One method of preparing the container of the invention is shown in FIGS. 4 & 5. A polysulfone sheet 20 is formed by extrusion from an extruder generally indicated at 21 and then fed into a mold generally indicated at 25 which forms the sheet 20 into the form of container desired. Two sheets 26, 27, one forming the upper skin and the other a lower skin are placed in a mold generally indicated at 30 and 31 and beads of the polymer material to form the inner core are placed between the two skins. Steam is then used to heat the beads causing them to expand and form the cellular core. The finished container is then removed from the mold.

An alternate method of preparing the container of the invention is shown in FIGS. 6 & 7. A flat, cellular foam sheet 40 is formed by placing beads of the polymer to be used for the core in a mold generally indicated into at 41 and then subjecting the beads to steam to form the cellular form sheet 40. The sheet 40 is then fed into a die sandwiched between two extruded polysulfane sheets 43, 44. The product produced has a layer of polysulfane on each side of the foam core, is then fed to a die generally indicated at 50 which applies heat and pressure forming the composite into the desired container shape.

Another method of forming the container of this invention is to form the outer shell or skin by thermoforming or injection molding. The inner surface of the shell is then sprayed with a solvent such as tetrahydrofurane. This skin is then placed in a mold on either side of a foam core. Pressure is applied to laminate the skin to the formed core.

The use of the utensils of the invention is not limited to microwave cookware. They also have application for a variety of industrial end uses wherein structural composites are required which also have excellent electrical properties. A typical other use would be as a shield for microwave antennas.

While the invention has been described with reference to its preferred embodiment thereof, it will be appreciated by those of ordinary skill in the art that various changes can be made without departing from the scope of the invention and such modifications are intended to be included within the scope of the claims.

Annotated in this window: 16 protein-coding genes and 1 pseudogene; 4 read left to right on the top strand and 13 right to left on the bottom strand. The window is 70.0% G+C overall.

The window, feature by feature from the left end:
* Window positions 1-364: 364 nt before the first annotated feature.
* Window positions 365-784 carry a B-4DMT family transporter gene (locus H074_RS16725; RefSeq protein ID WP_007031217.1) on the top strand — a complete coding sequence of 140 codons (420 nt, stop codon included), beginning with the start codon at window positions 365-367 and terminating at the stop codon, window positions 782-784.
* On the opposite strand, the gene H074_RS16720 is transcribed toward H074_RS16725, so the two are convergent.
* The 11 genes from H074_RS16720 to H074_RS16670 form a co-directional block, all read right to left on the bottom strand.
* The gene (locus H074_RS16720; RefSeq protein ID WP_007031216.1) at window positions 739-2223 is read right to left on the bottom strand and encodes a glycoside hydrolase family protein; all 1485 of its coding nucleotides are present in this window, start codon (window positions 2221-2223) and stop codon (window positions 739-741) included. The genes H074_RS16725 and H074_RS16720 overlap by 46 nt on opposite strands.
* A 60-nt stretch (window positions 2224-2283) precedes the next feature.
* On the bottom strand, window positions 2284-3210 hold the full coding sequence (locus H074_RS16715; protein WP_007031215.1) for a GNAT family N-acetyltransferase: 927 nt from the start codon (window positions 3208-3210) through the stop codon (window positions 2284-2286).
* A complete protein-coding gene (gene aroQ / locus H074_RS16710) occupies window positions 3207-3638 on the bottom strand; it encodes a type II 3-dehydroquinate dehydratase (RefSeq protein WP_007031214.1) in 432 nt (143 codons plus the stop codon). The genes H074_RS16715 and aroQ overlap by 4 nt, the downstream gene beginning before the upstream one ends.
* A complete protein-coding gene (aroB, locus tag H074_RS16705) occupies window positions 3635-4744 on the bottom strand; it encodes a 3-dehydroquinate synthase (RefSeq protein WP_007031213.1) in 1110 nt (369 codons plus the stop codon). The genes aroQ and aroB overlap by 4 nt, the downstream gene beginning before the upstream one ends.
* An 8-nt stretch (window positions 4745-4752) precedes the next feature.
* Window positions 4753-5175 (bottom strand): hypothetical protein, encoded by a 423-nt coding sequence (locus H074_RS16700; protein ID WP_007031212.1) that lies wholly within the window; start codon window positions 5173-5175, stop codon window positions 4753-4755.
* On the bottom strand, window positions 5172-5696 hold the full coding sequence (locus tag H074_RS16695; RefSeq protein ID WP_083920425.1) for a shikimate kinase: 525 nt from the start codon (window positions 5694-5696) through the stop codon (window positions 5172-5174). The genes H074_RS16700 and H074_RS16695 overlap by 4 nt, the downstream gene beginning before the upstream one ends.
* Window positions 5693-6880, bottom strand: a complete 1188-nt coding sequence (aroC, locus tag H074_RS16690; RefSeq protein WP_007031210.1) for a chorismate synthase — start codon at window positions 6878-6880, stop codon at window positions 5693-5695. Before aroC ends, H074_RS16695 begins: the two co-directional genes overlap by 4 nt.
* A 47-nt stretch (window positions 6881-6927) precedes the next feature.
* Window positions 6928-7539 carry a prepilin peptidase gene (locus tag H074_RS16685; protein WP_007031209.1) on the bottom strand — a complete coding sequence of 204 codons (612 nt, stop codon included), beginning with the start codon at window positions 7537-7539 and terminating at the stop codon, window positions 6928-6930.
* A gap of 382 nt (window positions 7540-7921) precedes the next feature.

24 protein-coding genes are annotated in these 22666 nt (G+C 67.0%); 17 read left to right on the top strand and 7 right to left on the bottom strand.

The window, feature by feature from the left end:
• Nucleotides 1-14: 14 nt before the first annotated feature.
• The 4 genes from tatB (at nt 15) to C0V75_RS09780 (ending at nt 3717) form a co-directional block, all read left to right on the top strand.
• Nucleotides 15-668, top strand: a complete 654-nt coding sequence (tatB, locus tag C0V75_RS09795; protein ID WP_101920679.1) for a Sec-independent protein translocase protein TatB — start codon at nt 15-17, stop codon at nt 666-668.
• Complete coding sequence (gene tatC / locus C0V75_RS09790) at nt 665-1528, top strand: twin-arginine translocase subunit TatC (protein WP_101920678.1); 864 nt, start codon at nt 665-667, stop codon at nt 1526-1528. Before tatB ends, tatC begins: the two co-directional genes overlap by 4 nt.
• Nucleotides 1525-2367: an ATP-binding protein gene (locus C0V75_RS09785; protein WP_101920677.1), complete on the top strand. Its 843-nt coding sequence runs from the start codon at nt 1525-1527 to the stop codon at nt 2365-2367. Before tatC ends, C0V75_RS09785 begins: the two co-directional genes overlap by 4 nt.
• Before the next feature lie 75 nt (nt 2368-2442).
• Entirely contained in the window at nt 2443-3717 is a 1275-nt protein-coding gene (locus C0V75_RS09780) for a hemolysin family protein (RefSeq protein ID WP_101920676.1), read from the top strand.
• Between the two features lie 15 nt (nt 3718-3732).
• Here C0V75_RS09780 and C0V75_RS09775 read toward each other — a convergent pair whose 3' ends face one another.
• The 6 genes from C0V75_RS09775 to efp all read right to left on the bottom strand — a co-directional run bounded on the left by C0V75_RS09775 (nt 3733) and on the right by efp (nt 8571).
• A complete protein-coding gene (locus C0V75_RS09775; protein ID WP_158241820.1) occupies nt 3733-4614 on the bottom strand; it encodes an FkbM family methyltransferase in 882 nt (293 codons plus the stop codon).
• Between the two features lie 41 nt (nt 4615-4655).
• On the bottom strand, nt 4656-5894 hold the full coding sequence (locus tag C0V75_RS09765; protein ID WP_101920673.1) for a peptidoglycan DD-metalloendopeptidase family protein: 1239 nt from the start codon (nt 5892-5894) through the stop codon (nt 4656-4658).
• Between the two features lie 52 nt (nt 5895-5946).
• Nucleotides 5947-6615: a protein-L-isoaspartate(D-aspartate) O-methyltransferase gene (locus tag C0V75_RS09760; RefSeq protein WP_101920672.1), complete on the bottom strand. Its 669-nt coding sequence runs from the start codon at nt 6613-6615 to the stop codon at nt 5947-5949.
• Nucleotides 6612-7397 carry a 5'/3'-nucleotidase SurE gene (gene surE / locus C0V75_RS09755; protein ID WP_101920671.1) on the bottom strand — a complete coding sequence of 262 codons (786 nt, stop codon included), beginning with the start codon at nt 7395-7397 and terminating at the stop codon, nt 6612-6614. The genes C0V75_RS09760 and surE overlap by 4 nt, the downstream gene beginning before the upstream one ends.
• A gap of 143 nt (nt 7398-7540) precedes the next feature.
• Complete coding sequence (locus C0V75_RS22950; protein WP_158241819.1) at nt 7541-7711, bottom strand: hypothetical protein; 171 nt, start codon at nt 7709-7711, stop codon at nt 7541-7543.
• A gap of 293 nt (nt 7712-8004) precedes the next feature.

Patent Citations
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Referenced by
Citing PatentFiling datePublication dateApplicantTitle
US4737389 *Jan 31, 1986Apr 12, 1988Amoco CorporationDual ovenable frozen food tray/cookware formed from a lainate containing a polymer that is crystallizable at use temperature
US4997627 *Jul 17, 1987Mar 5, 1991Fisher Scientific CompanySample analysis
US5147710 *Oct 27, 1989Sep 15, 1992General Electric CompanyFlame retardant low density foam articles
US5427741 *May 19, 1993Jun 27, 1995Cem CorporationPressure resistant reinforcing means for containers for materials to be microwave heated
US5451367 *Sep 29, 1993Sep 19, 1995Tetra Laval Holdings & Finance S.A.Method of sterilizing the inside layer in a packaging material
US5684521 *Jun 7, 1995Nov 4, 1997Hewlett-Packard CompanyCompact fluid coupler for thermal inkjet print cartridge ink reservoir
US5984463 *Oct 24, 1996Nov 16, 1999Hewlett-Packard CompanyTwo material frame having dissimilar properties for thermal ink-jet cartridge
U.S. Classification428/36.5, 428/419, 428/319.7, 428/215
International ClassificationB65D81/34, B32B27/28
Cooperative ClassificationB65D81/3446, B32B27/28
European ClassificationB65D81/34M, B32B27/28
Legal Events
Jun 3, 1997FPExpired due to failure to pay maintenance fee
Effective date: 19970326
Mar 23, 1997LAPSLapse for failure to pay maintenance fees
Oct 29, 1996REMIMaintenance fee reminder mailed
Feb 15, 1989SULPSurcharge for late payment
Feb 15, 1989FPAYFee payment
Year of fee payment: 4
Oct 25, 1988REMIMaintenance fee reminder mailed
May 9, 1986ASAssignment
Owner name: EDONE, JOHN M. 53 GROVE STREET LODI, N.J. 07644
Effective date: 19860328
Jun 30, 1983ASAssignment
Effective date: 19830617